Louisiana bit and spurmaker Barry Guillory uses metal pins out of bulldozers to craft sought-after one-piece spurs.
Outside of his workshop next to his house in Pine Prairie, Louisiana, about 80 miles west of Baton Rouge on the Crooked Creek Reservoir, Barry Guillory heats coals in his driveway using a hoodless forge until the coals are a glowing, molten red.
He keeps the forge outside, which he says keeps his workspace cleaner. He doesn’t take a temperature of the coals—everything he does when building a set of one-piece spurs is done by feel. He estimates the temperature to be 1700 degrees, but he determines when the forge is hot enough by reading the color of the coal.
Guillory started making spurs in 1998 when he was loping horses for local cutting horse trainers. He couldn’t afford of pair of Billy Klapper spurs, which at the time were running for $400.
“I told myself, ‘I’m going to learn to build some one-piece spurs.’ I got the [Adolph] Bayers books, and I went through all the pictures,” he says. Bayers was a custom bit and spurmaker from Gilliland, Texas, from the 1930s until the ‘70s. He was known for his one-piece spurs in which the heel band and shank were formed from a single piece of metal, as opposed to two pieces welded together. Klapper uses Model T axles and the same method to craft his spurs.
Using pins for the base of the spurs wasn’t by choice; it was out of necessity. ““It was the only thing I had,” he says. He and his partner, C Cee Elliot, often rummage and pry for pins in a bulldozer graveyard. It’s hard work that leaves them with tired, greasy hands and clothes.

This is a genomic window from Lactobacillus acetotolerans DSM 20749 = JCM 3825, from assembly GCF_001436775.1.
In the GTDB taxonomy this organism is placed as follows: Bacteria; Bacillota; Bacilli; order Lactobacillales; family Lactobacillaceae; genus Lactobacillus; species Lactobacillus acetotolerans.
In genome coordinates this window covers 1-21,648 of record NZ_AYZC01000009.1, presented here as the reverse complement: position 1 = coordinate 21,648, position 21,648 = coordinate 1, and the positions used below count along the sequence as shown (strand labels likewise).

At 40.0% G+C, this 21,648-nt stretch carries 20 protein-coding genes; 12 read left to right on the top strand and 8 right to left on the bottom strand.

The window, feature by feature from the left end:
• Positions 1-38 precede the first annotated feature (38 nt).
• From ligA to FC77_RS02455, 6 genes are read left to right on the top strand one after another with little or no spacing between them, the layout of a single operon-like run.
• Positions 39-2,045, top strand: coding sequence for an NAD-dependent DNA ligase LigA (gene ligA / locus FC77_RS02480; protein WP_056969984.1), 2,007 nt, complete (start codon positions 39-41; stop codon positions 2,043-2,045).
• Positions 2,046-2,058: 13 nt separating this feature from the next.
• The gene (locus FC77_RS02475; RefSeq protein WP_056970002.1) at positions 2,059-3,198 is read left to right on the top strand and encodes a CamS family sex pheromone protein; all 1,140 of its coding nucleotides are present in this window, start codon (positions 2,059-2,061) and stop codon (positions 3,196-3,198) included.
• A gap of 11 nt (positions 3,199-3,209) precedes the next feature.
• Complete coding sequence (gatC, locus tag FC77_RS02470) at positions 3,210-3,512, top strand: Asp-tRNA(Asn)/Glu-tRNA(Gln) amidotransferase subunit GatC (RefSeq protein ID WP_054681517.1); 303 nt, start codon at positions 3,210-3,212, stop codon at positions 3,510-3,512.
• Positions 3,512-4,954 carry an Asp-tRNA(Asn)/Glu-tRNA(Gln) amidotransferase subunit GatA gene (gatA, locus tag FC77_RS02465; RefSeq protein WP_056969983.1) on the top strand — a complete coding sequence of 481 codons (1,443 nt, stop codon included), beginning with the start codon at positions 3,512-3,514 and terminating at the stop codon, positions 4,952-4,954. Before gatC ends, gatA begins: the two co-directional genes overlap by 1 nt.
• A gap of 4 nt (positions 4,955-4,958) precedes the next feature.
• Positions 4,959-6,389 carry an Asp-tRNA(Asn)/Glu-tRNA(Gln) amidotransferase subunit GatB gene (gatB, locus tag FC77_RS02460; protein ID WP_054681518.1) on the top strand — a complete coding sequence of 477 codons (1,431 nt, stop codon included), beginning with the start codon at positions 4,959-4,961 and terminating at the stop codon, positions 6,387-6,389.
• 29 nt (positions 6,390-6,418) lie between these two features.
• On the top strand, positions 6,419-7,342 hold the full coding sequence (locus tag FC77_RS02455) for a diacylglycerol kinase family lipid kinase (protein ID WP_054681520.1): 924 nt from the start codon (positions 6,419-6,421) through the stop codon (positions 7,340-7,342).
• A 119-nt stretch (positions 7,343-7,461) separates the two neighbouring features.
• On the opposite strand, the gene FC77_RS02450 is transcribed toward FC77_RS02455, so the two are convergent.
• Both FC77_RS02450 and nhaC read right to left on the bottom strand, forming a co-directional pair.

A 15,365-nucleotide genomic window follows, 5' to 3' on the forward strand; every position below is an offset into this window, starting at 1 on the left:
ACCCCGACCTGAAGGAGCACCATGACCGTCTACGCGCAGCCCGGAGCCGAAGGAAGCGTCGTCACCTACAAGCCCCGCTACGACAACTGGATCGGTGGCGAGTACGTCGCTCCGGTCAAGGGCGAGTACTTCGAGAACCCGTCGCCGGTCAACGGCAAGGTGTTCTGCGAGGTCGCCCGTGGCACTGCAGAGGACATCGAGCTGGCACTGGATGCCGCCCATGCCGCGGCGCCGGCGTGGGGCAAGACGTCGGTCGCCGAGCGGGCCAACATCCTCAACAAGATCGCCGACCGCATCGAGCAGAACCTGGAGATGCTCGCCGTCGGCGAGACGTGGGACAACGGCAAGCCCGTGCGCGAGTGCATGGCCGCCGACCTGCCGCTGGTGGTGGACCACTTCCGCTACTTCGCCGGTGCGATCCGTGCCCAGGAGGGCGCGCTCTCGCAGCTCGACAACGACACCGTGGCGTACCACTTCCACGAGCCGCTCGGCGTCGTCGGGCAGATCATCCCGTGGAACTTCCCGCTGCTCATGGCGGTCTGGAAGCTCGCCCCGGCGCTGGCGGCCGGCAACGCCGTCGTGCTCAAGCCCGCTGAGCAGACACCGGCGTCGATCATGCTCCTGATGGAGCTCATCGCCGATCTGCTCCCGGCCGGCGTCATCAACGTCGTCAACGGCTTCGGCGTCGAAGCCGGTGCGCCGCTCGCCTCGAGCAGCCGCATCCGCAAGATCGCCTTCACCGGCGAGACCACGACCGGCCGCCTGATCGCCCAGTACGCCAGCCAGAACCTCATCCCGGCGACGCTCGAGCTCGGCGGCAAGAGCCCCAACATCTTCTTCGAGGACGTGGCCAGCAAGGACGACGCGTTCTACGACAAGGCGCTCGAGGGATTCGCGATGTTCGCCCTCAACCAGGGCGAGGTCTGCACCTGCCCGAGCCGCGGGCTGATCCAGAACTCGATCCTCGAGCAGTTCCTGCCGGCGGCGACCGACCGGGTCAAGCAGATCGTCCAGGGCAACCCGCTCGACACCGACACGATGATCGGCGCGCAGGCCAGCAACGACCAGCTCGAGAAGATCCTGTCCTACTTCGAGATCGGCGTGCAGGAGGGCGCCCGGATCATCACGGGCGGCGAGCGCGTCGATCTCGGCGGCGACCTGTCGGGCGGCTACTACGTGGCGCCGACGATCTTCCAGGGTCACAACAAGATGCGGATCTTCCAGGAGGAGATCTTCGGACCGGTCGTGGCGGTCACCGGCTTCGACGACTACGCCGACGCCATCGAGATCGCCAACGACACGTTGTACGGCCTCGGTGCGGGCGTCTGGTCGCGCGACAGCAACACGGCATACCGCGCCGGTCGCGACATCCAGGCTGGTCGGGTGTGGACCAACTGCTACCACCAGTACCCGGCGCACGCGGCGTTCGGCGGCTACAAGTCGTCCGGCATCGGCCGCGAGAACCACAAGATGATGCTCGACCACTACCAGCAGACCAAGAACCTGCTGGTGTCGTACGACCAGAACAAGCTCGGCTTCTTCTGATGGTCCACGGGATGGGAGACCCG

“You have to forage for them because it’s getting to where they don’t make solid ones [to use] in bulldozers anymore,” he explains. “Now they use what they call wet pins. They’re hollow in the center and have grease in them, so they last longer in the bulldozer.”
But the pins make an ideal medium for one-piece spurs, he says, because the metal can be transformed into a durable, wearable piece of equipment.
Once the pins are “a molten temp,” he says he uses a power hammer and starts “knocking them down” into a flattened piece. Then, he hot splits the flattened metal about halfway down using a wedge, which creates the heel bands. The unsplit part will be the shank.
Guillory cleans and sands the unfinished spurs, fine-tunes the shape of them, then drills holes in the shank to hold the handmade rowels. After all that, he engraves and silver to them with intricate artistry.
“I’ve always wanted to build something that was considered junk iron from the start, but it’s good metal, and I wanted to turn something that was being thrown away into something that nobody else can do,” he says.